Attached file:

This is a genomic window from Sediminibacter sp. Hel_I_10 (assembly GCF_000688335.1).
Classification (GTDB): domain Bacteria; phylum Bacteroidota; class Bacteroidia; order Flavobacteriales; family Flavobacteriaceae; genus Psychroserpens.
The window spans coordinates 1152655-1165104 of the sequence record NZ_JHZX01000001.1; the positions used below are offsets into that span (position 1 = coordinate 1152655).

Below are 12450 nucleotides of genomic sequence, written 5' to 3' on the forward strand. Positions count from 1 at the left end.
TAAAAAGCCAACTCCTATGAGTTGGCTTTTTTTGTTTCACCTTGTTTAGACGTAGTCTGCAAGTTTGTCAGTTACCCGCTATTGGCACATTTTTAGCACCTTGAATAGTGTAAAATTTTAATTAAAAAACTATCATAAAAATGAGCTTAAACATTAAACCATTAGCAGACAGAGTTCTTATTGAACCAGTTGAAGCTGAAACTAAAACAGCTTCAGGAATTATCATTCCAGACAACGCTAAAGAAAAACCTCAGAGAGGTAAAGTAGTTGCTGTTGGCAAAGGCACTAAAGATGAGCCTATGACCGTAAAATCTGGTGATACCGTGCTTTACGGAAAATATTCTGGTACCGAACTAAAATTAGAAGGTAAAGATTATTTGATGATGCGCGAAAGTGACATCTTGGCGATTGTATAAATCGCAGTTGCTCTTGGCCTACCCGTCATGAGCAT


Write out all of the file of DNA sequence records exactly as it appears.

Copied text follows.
This is a genomic window from Sediminibacter sp. Hel_I_10 (assembly GCF_000688335.1).
Classification (GTDB): domain Bacteria; phylum Bacteroidota; class Bacteroidia; order Flavobacteriales; family Flavobacteriaceae; genus Psychroserpens.
The window spans coordinates 1152655-1165104 of the sequence record NZ_JHZX01000001.1; the positions used below are offsets into that span (position 1 = coordinate 1152655).

Below are 12450 nucleotides of genomic sequence, written 5' to 3' on the forward strand. Positions count from 1 at the left end.
TAAAAAGCCAACTCCTATGAGTTGGCTTTTTTTGTTTCACCTTGTTTAGACGTAGTCTGCAAGTTTGTCAGTTACCCGCTATTGGCACATTTTTAGCACCTTGAATAGTGTAAAATTTTAATTAAAAAACTATCATAAAAATGAGCTTAAACATTAAACCATTAGCAGACAGAGTTCTTATTGAACCAGTTGAAGCTGAAACTAAAACAGCTTCAGGAATTATCATTCCAGACAACGCTAAAGAAAAACCTCAGAGAGGTAAAGTAGTTGCTGTTGGCAAAGGCACTAAAGATGAGCCTATGACCGTAAAATCTGGTGATACCGTGCTTTACGGAAAATATTCTGGTACCGAACTAAAATTAGAAGGTAAAGATTATTTGATGATGCGCGAAAGTGACATCTTGGCGATTGTATAAATCGCAGTTGCTCTTGGCCTACCCGTCATGAGCAT